Serumuric acidandthe riskof cardiovascular and renal disease

Claudio Borghi, Enrico Agabiti Rosei, Thomas Bardin, Jesse Dawson, Anna Dominiczak, Jan T. Kielstein, Athanasios J. Manolis, Fernando Perez-Ruiz, Giuseppe Mancia

Research output: Contribution to journalArticlepeer-review


Substantial evidence suggests that chronic hyperuricemia is an independent risk factor for hypertension, metabolic syndrome, chronic kidney disease (CKD) and cardiovascular diseases. This highlights the need for greater attention to serum uric acid levels when profiling patients, and suggests that the threshold above which uricemia is considered abnormal is 6 mg/dl, in light of the available evidence. Another important question is whether lowering serum uric acid can improve cardiovascular and renal outcomes, and what therapeutic mechanism of action could provide more clinical benefits to patients; the available literature shows a trend toward improvement associated with administration of urate-lowering drugs, in particular for the xanthine oxidase inhibitors. The demonstrated efficacy of urate-lowering therapy on outcomes other than gout flares leads to the consideration that treatment may be beneficial even in the absence of overt gout when hyperuricemia accompanies other clinical conditions, such as urate deposition, advanced CKD or cardiovascular risk factors.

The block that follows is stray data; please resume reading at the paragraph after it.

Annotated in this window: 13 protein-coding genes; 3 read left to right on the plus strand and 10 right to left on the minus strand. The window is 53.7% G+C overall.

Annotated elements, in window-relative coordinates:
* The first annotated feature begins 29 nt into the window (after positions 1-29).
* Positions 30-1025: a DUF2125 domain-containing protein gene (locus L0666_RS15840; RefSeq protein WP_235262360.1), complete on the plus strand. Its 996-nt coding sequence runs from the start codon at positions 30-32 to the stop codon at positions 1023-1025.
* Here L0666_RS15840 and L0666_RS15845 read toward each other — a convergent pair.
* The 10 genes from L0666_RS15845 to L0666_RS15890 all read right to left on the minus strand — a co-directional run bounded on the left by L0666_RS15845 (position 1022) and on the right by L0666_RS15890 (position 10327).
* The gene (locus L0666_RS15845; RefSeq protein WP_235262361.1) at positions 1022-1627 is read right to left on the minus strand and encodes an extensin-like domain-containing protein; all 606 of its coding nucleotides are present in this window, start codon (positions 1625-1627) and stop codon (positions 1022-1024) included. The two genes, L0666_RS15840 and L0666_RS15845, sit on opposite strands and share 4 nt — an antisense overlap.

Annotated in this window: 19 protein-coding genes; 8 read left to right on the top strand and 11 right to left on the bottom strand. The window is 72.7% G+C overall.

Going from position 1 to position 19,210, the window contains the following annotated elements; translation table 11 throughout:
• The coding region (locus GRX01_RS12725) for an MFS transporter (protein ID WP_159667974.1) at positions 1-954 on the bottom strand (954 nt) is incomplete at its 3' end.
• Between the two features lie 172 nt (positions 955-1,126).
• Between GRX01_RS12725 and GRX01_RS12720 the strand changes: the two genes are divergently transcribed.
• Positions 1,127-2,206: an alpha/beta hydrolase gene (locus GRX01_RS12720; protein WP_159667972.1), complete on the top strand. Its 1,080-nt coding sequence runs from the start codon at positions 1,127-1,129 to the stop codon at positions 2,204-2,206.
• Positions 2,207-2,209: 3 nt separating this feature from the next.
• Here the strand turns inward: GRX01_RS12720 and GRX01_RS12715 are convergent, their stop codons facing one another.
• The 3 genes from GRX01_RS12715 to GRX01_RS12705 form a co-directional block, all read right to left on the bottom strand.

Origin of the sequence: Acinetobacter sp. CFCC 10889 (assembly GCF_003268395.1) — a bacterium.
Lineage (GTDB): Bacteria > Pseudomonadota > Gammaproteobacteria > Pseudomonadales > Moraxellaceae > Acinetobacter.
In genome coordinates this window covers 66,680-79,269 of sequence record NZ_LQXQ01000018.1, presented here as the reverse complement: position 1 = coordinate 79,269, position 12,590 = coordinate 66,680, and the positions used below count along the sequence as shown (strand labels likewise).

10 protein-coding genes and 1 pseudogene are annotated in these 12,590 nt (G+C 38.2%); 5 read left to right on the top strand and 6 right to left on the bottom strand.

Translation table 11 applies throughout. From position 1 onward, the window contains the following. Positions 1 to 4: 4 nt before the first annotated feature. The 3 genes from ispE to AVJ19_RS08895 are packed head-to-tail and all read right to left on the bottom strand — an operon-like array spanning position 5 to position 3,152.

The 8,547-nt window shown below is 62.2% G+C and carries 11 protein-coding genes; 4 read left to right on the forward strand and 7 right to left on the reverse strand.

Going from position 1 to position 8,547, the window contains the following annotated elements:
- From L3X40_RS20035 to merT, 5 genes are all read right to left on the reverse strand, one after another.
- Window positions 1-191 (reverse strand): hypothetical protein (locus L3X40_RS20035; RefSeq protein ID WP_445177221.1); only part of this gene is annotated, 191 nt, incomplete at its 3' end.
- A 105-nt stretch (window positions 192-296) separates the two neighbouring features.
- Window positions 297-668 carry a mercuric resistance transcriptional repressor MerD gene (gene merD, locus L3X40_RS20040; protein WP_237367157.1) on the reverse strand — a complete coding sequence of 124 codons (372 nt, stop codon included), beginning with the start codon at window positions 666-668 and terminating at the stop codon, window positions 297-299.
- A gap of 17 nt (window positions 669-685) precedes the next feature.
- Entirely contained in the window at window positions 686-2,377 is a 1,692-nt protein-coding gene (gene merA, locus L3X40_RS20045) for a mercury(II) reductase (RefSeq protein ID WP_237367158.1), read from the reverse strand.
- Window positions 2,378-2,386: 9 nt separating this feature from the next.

Original languageEnglish
Pages (from-to)1729-1741
Number of pages13
JournalJournal of Hypertension
Issue number9
Publication statusPublished - 2015


  • Cardiovascular disease
  • Hyperuricemia
  • Renal disease
  • Serum uric acid

ASJC Scopus subject areas

  • Internal Medicine
  • Physiology
  • Cardiology and Cardiovascular Medicine


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